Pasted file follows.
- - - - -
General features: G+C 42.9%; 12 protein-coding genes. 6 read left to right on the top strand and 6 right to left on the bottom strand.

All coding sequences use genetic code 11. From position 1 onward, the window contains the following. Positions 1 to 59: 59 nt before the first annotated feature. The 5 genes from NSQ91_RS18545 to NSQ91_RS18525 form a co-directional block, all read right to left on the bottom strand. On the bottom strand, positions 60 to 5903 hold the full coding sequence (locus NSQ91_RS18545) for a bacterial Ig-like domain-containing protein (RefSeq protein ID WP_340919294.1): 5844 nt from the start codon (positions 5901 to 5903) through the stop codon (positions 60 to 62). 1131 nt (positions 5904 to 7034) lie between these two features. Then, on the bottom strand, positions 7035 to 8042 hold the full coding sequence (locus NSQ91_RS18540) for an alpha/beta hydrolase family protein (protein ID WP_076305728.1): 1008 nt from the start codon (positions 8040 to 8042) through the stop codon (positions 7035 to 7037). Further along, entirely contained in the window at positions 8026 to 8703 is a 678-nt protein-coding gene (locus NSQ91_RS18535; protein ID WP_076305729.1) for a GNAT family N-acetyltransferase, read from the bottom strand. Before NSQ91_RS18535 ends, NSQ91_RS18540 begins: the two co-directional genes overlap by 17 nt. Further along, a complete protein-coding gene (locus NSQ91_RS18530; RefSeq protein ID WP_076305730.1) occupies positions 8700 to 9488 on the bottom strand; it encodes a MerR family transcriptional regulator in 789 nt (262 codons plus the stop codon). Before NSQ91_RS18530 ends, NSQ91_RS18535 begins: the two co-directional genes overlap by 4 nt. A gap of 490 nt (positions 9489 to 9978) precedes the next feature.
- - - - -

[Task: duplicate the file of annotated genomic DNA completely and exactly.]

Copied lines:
General features: G+C 42.9%; 12 protein-coding genes. 6 read left to right on the top strand and 6 right to left on the bottom strand.

All coding sequences use genetic code 11. From position 1 onward, the window contains the following. Positions 1 to 59: 59 nt before the first annotated feature. The 5 genes from NSQ91_RS18545 to NSQ91_RS18525 form a co-directional block, all read right to left on the bottom strand. On the bottom strand, positions 60 to 5903 hold the full coding sequence (locus NSQ91_RS18545) for a bacterial Ig-like domain-containing protein (RefSeq protein ID WP_340919294.1): 5844 nt from the start codon (positions 5901 to 5903) through the stop codon (positions 60 to 62). 1131 nt (positions 5904 to 7034) lie between these two features. Then, on the bottom strand, positions 7035 to 8042 hold the full coding sequence (locus NSQ91_RS18540) for an alpha/beta hydrolase family protein (protein ID WP_076305728.1): 1008 nt from the start codon (positions 8040 to 8042) through the stop codon (positions 7035 to 7037). Further along, entirely contained in the window at positions 8026 to 8703 is a 678-nt protein-coding gene (locus NSQ91_RS18535; protein ID WP_076305729.1) for a GNAT family N-acetyltransferase, read from the bottom strand. Before NSQ91_RS18535 ends, NSQ91_RS18540 begins: the two co-directional genes overlap by 17 nt. Further along, a complete protein-coding gene (locus NSQ91_RS18530; RefSeq protein ID WP_076305730.1) occupies positions 8700 to 9488 on the bottom strand; it encodes a MerR family transcriptional regulator in 789 nt (262 codons plus the stop codon). Before NSQ91_RS18530 ends, NSQ91_RS18535 begins: the two co-directional genes overlap by 4 nt. A gap of 490 nt (positions 9489 to 9978) precedes the next feature.